“The interviewer was biased.”
“S/he only asked questions about my initial work in computing and completely ignored all the great work I have since done in AI.”
“What could he have meant by going on about his Ivy League education?”
These and many more responses are often expressed by candidates.
Organizations view bias seriously and several forward thinking ones have in addition to diversity and bias training, strengthened the interview process to reduce the impact of interviewer bias. Some of the strategies include redacting information from the resume, having common interview scripts and interviewer training. All of us are not lucky to be applying for jobs in these forward thinking organizations.
The primary rule to understanding others is that we first need to understand ourselves. All of us have unconscious biases. It’s plain and simple human nature and goes beyond age, race, gender. We make judgements every waking moment. To fill in the blanks which the data throws at us, we need to make some assumptions, and it is our nature to rely on our past experiences for some shortcuts to arrive at a decision. A very simple test for unconscious bias is Harvard’s Implicit Association Test. Most folks are often surprised with the results.
Bias is built into everything we do. But you won’t see it unless you look for it.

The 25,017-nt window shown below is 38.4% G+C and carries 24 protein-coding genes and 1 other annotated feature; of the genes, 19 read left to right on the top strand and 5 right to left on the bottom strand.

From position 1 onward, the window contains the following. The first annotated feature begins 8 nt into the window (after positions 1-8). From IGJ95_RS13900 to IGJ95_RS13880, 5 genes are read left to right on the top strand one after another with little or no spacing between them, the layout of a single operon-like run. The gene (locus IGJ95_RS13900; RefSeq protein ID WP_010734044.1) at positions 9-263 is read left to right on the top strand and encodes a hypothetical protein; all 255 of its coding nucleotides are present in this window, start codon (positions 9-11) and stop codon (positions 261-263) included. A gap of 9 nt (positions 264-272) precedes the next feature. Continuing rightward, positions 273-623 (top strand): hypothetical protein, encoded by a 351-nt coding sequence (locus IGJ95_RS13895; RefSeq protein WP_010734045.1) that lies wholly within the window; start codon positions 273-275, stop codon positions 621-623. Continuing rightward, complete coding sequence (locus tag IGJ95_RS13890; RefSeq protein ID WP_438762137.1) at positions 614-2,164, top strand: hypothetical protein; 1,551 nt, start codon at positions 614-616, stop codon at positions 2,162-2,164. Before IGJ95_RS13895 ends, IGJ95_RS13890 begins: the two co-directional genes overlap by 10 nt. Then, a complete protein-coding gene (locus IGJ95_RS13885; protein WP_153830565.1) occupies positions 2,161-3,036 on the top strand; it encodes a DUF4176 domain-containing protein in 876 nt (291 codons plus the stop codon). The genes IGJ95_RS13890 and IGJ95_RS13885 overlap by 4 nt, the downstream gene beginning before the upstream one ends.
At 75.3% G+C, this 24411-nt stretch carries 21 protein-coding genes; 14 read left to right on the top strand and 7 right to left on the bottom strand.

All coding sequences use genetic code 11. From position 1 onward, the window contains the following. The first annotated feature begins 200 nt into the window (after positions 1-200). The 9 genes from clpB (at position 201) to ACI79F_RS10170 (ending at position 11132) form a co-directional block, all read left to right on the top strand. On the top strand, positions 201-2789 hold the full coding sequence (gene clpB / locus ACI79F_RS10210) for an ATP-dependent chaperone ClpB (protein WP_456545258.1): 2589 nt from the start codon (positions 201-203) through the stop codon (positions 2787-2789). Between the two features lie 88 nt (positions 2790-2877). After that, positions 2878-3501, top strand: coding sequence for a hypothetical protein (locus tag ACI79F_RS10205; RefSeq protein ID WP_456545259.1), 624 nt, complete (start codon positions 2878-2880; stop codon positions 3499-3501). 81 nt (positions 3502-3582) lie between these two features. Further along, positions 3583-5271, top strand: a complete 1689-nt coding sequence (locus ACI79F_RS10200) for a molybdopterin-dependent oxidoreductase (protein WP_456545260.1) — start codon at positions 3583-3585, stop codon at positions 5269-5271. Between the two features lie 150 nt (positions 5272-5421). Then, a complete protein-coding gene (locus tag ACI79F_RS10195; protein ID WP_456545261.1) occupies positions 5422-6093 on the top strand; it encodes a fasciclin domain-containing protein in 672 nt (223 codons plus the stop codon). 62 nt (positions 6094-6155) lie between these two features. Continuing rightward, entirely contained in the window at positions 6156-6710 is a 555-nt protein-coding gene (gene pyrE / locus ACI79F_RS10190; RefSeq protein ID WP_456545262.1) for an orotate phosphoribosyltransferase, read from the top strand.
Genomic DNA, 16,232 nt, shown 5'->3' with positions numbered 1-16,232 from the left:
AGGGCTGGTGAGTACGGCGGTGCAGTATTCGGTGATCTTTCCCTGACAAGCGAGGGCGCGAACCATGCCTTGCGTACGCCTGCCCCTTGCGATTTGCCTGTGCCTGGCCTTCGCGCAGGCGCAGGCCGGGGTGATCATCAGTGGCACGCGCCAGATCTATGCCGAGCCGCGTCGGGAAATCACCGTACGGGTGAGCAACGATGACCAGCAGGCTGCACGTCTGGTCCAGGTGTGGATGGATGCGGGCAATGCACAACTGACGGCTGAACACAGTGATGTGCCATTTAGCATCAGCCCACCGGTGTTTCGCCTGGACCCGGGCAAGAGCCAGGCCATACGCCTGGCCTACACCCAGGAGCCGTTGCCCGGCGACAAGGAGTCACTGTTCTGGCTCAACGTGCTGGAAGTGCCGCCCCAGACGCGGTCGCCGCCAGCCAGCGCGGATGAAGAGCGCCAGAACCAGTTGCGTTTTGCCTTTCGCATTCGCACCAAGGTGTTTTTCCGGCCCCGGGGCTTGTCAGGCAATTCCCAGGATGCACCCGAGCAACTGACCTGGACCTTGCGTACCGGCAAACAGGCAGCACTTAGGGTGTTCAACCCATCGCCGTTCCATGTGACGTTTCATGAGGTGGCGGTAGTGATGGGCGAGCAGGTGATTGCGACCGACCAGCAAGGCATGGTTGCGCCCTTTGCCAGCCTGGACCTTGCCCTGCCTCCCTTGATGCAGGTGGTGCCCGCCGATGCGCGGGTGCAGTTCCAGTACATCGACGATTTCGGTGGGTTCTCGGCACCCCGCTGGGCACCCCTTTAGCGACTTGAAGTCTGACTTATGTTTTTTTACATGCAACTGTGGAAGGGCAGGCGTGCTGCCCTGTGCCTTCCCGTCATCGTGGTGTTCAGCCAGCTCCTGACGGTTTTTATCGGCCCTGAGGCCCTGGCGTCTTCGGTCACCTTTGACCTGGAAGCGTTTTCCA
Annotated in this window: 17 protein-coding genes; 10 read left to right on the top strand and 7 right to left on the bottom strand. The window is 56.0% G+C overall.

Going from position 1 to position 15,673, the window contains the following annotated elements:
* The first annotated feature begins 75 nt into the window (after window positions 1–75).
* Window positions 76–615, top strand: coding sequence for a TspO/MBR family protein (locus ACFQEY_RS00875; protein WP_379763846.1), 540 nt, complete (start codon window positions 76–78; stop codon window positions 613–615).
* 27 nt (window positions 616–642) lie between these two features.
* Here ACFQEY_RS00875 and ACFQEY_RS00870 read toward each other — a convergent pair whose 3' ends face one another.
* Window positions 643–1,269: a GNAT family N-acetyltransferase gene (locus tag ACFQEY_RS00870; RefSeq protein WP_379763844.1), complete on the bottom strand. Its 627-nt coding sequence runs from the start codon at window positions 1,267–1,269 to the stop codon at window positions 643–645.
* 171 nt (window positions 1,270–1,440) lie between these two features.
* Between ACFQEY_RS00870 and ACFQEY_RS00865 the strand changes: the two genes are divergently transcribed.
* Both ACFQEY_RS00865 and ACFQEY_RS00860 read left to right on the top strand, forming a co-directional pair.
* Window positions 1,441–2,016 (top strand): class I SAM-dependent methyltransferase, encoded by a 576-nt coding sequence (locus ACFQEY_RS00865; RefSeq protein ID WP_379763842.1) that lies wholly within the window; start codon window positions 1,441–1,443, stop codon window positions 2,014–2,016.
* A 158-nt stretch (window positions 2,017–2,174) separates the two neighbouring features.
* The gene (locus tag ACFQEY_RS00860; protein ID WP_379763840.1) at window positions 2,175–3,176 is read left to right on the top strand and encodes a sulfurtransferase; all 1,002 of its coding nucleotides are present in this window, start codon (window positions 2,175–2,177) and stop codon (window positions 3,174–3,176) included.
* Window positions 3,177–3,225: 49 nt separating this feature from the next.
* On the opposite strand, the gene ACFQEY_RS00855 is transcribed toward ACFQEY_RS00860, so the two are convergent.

- Halo/Horn Bias: interviewer allows either a positive (halo) or negative (horn)characteristic to overshadow the interview. E.g. Jane is a great academic writer applying for a copywriter job. Interviewer is so impressed with her academic writing work, that s/he fails to ask for examples of copywriting or conduct a skill test.
- Confirmation Bias: people create a hypothesis and seek information to confirm the same. E.g. Joe interviews 4 engineers – 2 men, 2 women. He goes all out to prove that the men make better candidates.
- Affective Heuristic Bias: quick emotional response to a stimulus. E.g. assuming that the candidate with too many tattoos is not reliable.
- Anchoring Bias: interviewer is biased heavily on one piece of information. E.g. Harry was a great sales director. We need to find another Harry. Here Harry is the anchor. Every candidate needs to measure upto Harry, not attributes for success in the job.
- Non Verbal Bias: evaluation based on non verbal cues. E.g. an interviewer can make a decision based on the handshake.
What can candidates do?
- Self understanding of your own biases so that you do not allow them to creep into the conversation.
- Focus on selling your skills and attributes, not your educational background or work history. This is especially important for candidates who could be more prone to negative biases like young mothers, older candidates. Be aware and steer the conversation to how current your skills are, your ability to learn, adapt, teach etc.
- Manage the interview process. Most organizations have multiple interviews. This is actually good for the candidate as you get a chance to address any biases in the next level. Focus again on selling how your skills and attributes can add value to the job being interviewed for.
“We can’t control the filters that others use when they see us.” – Rachel Wolchin
But we can certainly ensure it doesn’t affect our self worth and ability to sell ourselves correctly.
I am passionate about helping individuals maximize their career potential. With over 15 years of HR leadership experience, I offer a professional, personalized and affordable resume refresh and job interview coaching experience.
Contact me at firstname.lastname@example.org for a free resume assessment.
Follow me at Linkedin.